Thursday, December 20, 2012

Proportional Gettysburg - Battlefield and Scale

I'll do these posts as I work through the scenario, proportioned for a smaller miniature army that is functionally possible to use in a reasonable length game.

A quick look at a map shows that the length of the Gettysburg field, from roughly the end of Little Round Top to the other end at Cemetery Hill is around 7000 yards.  I haven't decided if the first day's battle will be included or not.  For this exercise, I'll just use the 7000 yard figure.

My table is 108" ( 9 foot).  So - 7000 yards/ 108" = 64.8 yards per inch.  I'm comfortable enough with my historicity to round that up to 1" = 65 yards.   My preferred set of rules is Field of Battle, 2nd Edition.  FoB's nominal ground scale is 1" = 25 yards.    The actual to game ground scale ration is 65/25, or 2.6.    I'm happy to say that the real to game ground scale is somewhere around 2.5 to 3 to 1.

So, this begins to tell us what kind of game proportioning (real units to game units) we'll see.   If we assume the same 2.5 to 3 to 1 scaling, we can start to see where we are.

Assume that the game unit is the game representation of the nucleus of the multiple units it represents.  The multiple real units would be deployed "somewhere" around that game unit nucleus, with 2.5 to 3 times the frontage.   This means we'd also have more depth than the nucleus game unit.  So, if we make another assumption (never assume, or it will make an....), and say that we have something like a box of 2.5 to 3 real units wide by 2.5 to 3 real units deep roughly centered around our game nucleus unit, that means that the game unit represents something like 6.25 to 9 real units.   I can live with rounding that and saying 1 game unit = 6 to 9 real units.

At the least detailed OOB level, the Army of the Potomac had around 93,000 men.  The Army of Northern Virginia had around 73,000 men.   Let's assume, for the sake of conversation, that the infantry present for battle (leaving out cavalry and artillery) represents around 60% of those numbers.  That leaves us with around 55,000 for the AoP and 45,000 for the ANV.   If we take that further, and assume that each infantry regiment is 500 men, then the AoP has 110 regiments and the ANV has 90 regiments.    Are these numbers correct?   I don't know.  I have plenty of resources to acurrately figure this out, but quite honestly, this is for a game, not a dissertation and I just don't want to go to that level of research!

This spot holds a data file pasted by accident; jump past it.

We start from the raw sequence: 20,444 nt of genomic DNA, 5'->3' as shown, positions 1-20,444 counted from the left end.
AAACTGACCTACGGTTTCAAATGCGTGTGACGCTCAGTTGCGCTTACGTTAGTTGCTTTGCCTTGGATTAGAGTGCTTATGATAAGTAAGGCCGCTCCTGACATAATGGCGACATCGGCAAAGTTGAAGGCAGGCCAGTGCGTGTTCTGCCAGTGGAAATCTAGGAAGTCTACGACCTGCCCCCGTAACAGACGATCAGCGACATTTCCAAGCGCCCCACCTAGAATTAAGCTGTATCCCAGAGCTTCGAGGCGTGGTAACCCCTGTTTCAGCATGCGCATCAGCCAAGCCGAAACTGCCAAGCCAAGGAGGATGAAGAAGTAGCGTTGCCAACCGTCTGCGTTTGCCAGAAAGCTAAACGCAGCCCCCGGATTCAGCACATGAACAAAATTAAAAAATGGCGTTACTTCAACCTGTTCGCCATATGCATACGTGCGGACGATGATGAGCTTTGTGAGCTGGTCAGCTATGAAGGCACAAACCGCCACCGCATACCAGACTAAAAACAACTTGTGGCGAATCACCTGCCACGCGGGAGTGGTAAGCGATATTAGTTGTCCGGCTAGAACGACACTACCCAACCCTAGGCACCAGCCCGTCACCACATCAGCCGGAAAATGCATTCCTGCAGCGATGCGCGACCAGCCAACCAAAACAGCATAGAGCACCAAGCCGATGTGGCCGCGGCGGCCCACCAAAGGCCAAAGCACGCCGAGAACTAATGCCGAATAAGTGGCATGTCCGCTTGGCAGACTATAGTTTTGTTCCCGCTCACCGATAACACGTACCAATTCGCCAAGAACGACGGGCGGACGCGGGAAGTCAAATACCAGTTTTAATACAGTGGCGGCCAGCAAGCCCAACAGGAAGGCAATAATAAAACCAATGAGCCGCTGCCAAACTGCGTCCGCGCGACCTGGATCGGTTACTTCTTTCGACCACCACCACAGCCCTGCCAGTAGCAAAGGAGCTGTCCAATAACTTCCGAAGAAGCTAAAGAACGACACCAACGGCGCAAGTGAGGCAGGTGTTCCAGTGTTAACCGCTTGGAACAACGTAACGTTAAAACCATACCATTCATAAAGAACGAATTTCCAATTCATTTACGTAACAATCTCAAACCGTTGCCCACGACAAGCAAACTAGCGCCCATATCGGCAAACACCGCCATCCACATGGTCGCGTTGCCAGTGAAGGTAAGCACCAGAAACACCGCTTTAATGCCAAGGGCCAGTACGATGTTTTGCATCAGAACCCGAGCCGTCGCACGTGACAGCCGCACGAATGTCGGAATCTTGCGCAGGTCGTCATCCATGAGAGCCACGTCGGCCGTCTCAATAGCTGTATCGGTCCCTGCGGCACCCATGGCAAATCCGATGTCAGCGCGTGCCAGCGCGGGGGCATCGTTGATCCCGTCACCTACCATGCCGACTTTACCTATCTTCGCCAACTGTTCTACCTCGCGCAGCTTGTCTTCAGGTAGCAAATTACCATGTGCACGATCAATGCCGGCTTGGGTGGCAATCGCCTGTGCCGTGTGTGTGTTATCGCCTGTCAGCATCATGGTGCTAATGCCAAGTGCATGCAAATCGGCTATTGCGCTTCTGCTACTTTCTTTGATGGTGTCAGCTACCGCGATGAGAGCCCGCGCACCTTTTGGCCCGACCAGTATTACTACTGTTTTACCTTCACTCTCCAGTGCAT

So, if you're still following along, we were looking at 1 game unit equaling 6 to 9 real units.   That means that the AoP would be 110/6 to 110/9 infantry units, or somewhere between 12 and 18 infantry (game) units.   Similarly, the ANV would be somewhere between 10 to 15 game units.

My ACW collection (25mm) presently has 15 Federal infantry regiments in it.  Zowie!   15 units is right in the middle of the 12 to 18 unit range we're looking at above.   If I follow proportions, the ANV would then have 12 infantry units or so for the game.

What does each game unit represent?   Surely at the extremes, a very large brigade to a division of real troops.   Does that change the game?   Not in the least.

Next will be a scaling of support units (cavalry and artillery) to get that correct.

This is actually quite a bit of fun!   Now its back to the painting table to work on Libyan spear units for my Carthaginian army (Pulse of Battle).

Saturday, December 8, 2012

Proportional Scenario - Process Begins!

I've been pondering which battle I'd like to use this process (proportioning) for to set up a game.   My decision - the grand daddy of US battles - Gettysburg!

Why Gettysburg?